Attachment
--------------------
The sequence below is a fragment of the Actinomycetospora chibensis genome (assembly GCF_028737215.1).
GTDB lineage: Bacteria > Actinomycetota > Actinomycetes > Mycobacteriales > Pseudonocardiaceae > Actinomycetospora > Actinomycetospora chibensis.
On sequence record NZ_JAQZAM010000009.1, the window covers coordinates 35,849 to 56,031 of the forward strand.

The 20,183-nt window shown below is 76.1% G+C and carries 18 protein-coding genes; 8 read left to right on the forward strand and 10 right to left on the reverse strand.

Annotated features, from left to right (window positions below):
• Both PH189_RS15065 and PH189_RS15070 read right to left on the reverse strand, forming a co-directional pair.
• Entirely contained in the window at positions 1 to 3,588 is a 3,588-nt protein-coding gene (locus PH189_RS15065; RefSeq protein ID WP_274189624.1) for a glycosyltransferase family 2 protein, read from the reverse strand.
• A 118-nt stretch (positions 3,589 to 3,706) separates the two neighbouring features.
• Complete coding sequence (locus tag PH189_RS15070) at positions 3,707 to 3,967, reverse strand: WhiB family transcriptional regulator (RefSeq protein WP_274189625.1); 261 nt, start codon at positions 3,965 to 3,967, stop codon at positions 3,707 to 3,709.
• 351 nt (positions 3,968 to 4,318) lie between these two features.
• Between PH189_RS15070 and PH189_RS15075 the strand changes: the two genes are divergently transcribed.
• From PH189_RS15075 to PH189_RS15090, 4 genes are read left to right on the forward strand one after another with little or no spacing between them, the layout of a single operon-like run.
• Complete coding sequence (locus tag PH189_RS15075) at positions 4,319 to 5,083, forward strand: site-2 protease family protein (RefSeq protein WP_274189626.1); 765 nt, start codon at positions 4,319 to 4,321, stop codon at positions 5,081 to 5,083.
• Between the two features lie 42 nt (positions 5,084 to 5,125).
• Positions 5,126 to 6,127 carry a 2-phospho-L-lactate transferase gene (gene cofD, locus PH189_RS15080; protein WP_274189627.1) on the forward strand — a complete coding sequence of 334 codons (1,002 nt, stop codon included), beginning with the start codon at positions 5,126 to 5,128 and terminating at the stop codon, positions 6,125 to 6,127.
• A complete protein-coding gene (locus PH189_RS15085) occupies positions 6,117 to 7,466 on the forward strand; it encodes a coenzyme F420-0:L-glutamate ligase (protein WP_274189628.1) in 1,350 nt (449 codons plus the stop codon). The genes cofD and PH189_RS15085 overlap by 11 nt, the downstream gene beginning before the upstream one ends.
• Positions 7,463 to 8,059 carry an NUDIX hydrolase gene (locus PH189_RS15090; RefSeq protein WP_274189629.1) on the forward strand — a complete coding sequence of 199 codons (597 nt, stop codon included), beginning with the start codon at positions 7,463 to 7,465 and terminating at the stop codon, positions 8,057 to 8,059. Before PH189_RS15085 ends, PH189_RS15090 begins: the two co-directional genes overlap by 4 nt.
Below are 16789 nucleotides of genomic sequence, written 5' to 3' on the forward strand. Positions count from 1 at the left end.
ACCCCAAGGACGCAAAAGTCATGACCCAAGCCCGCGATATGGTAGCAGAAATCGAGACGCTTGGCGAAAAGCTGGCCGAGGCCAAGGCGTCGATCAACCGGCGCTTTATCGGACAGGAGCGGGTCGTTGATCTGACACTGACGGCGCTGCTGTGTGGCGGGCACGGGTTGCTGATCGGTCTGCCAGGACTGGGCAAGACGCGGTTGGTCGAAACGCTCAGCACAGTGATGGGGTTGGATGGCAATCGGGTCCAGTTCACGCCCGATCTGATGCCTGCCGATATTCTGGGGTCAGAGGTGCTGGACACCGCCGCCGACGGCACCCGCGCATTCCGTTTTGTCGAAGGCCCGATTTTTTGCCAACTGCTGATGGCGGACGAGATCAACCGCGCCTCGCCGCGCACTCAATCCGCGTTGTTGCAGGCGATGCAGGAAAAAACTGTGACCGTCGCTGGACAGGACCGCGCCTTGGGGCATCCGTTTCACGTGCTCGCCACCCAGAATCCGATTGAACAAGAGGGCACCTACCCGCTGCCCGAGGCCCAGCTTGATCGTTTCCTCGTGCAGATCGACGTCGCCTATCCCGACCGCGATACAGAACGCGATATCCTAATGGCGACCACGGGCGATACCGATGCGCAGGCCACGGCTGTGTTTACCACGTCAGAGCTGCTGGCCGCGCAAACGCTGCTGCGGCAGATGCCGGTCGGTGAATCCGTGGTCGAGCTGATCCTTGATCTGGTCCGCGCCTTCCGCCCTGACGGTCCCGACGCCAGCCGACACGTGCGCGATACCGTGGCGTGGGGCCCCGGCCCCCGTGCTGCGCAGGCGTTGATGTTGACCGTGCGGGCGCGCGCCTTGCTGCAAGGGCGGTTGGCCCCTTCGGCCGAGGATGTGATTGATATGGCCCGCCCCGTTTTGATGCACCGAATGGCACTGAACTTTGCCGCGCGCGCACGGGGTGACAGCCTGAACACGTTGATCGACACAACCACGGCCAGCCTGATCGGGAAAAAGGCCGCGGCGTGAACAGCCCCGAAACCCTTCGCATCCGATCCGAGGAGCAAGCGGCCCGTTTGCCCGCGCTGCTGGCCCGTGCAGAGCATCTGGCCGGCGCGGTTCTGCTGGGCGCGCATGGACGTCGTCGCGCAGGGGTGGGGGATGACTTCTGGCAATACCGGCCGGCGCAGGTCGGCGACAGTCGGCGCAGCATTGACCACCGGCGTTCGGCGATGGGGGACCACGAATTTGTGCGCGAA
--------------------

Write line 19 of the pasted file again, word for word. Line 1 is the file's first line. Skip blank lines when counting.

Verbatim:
ACCCCAAGGACGCAAAAGTCATGACCCAAGCCCGCGATATGGTAGCAGAAATCGAGACGCTTGGCGAAAAGCTGGCCGAGGCCAAGGCGTCGATCAACCGGCGCTTTATCGGACAGGAGCGGGTCGTTGATCTGACACTGACGGCGCTGCTGTGTGGCGGGCACGGGTTGCTGATCGGTCTGCCAGGACTGGGCAAGACGCGGTTGGTCGAAACGCTCAGCACAGTGATGGGGTTGGATGGCAATCGGGTCCAGTTCACGCCCGATCTGATGCCTGCCGATATTCTGGGGTCAGAGGTGCTGGACACCGCCGCCGACGGCACCCGCGCATTCCGTTTTGTCGAAGGCCCGATTTTTTGCCAACTGCTGATGGCGGACGAGATCAACCGCGCCTCGCCGCGCACTCAATCCGCGTTGTTGCAGGCGATGCAGGAAAAAACTGTGACCGTCGCTGGACAGGACCGCGCCTTGGGGCATCCGTTTCACGTGCTCGCCACCCAGAATCCGATTGAACAAGAGGGCACCTACCCGCTGCCCGAGGCCCAGCTTGATCGTTTCCTCGTGCAGATCGACGTCGCCTATCCCGACCGCGATACAGAACGCGATATCCTAATGGCGACCACGGGCGATACCGATGCGCAGGCCACGGCTGTGTTTACCACGTCAGAGCTGCTGGCCGCGCAAACGCTGCTGCGGCAGATGCCGGTCGGTGAATCCGTGGTCGAGCTGATCCTTGATCTGGTCCGCGCCTTCCGCCCTGACGGTCCCGACGCCAGCCGACACGTGCGCGATACCGTGGCGTGGGGCCCCGGCCCCCGTGCTGCGCAGGCGTTGATGTTGACCGTGCGGGCGCGCGCCTTGCTGCAAGGGCGGTTGGCCCCTTCGGCCGAGGATGTGATTGATATGGCCCGCCCCGTTTTGATGCACCGAATGGCACTGAACTTTGCCGCGCGCGCACGGGGTGACAGCCTGAACACGTTGATCGACACAACCACGGCCAGCCTGATCGGGAAAAAGGCCGCGGCGTGAACAGCCCCGAAACCCTTCGCATCCGATCCGAGGAGCAAGCGGCCCGTTTGCCCGCGCTGCTGGCCCGTGCAGAGCATCTGGCCGGCGCGGTTCTGCTGGGCGCGCATGGACGTCGTCGCGCAGGGGTGGGGGATGACTTCTGGCAATACCGGCCGGCGCAGGTCGGCGACAGTCGGCGCAGCATTGACCACCGGCGTTCGGCGATGGGGGACCACGAATTTGTGCGCGAA